The LGBTQ attendees, which local activists say was reflective of the largely Democratic electorate of Arlington and Northern Virginia in general, responded with polite applause for Lipsman and Hurtt as well as for Adam Theo, a candidate for the Arlington County Board who described himself as a progressive libertarian running as an independent.

One of the final speakers was gay D.C. Advisory Neighborhood Commissioner Travis Swanson of ANC 7B03 in Ward 7, who thanked the speakers for their support of the LGBTQ community and called on those attending the event to urge their members of Congress to support D.C. statehood. 

“AGLA is not endorsing any of the candidates you heard today,” Hays told the gathering in closing remarks, noting that it is a nonpartisan group.

“However, what we strongly endorse is that you go out and make sure you are fully aware of what the individuals who are asking for your vote to be able to have another two years or four years or six years in office, that you know exactly what they’ve done or what they’re going to do,” he said.   

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District of Columbia

White House officials, HHS secretary praise local monkeypox response

D.C. Health points to data showing sharp decline in new cases

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HHS Secretary Xavier Becerra praised D.C. Health’s response to monkeypox.

U.S. Department of Health and Human Services Secretary Xavier Becerra and two leaders of the White House monkeypox response team joined officials with the D.C. Department of Health on Thursday for a visit to D.C.’s recently opened Monkeypox Vaccine Clinic on Martin Luther King Jr. Ave., S.E. in Ward 8.

In a briefing for reporters, who were invited to join Becerra and the White House officials on a tour of the clinic, the D.C. and federal officials pointed to a sharp decline in new monkeypox cases in D.C. as a sign of a successful federal and local government partnership in dramatically boosting the number of people at risk for monkeypox who have been vaccinated.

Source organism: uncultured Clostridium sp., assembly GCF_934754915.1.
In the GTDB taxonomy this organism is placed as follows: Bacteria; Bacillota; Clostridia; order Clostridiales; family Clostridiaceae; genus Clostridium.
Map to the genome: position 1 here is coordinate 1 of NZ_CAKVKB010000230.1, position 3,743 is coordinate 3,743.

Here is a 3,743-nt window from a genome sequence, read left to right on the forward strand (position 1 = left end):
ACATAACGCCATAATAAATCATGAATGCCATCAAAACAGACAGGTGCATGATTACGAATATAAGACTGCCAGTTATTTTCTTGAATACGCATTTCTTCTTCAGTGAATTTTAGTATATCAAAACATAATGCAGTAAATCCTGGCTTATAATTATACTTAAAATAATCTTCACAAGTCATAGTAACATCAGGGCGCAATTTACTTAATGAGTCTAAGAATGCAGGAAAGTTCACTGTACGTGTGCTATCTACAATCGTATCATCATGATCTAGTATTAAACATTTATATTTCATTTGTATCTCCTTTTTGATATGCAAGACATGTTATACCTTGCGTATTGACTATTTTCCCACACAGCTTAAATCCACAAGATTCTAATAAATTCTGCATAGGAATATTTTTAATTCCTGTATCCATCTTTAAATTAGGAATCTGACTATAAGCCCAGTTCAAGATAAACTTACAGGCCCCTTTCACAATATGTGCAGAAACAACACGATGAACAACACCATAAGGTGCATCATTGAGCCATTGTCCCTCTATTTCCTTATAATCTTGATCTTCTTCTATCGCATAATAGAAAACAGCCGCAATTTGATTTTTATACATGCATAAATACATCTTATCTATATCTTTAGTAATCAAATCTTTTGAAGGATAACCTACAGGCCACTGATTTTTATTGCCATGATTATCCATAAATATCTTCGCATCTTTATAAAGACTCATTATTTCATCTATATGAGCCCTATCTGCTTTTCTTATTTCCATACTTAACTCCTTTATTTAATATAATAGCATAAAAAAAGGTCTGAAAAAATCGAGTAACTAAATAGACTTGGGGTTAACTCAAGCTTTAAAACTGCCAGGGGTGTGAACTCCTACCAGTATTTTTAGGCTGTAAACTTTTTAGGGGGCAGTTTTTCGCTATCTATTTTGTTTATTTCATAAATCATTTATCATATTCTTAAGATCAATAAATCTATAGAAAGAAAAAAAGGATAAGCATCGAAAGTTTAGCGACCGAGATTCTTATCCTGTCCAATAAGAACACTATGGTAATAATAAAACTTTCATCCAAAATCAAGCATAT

“I welcome you all to our Ward 8 Monkeypox Vaccine Clinic,” said Dr. Sharon Lewis, Interim Director of the D.C. Department of Health, which is also referred to as D.C. Health.

“Please take note that D.C. Health was very active in initiating back in May” the city’s effort to address monkeypox, she said. “We started our planning and as soon as we were aware of the first case in June, we had actually set up vaccines and were ready to implement our plan.”

Dr. Anil Mangla, the State Epidemiologist for the D.C. Department of Health, told the gathering the number of D.C. monkeypox cases peaked during the week of July 17, and new cases in the District have declined since then by an average of over 20 percent per week.

“I would call it our success story in D.C.,” Mangla said. “So, our cases peaked nine weeks ago, the week of July 17. If you look at the national trends and statistics, the nation essentially peaked about six weeks ago, so we were already three weeks in advance,” he said.

Mangla pointed out that the clinic where the HHS and White House officials visited on Thursday at 3640 Martin Luther King Jr. Ave., S.E. and the city’s two other Monkeypox vaccination clinics are walk-in facilities where D.C. residents can go for a vaccination without an appointment. The other two are located at 1900 I St., N.W. and 7530 Georgia Ave., N.W.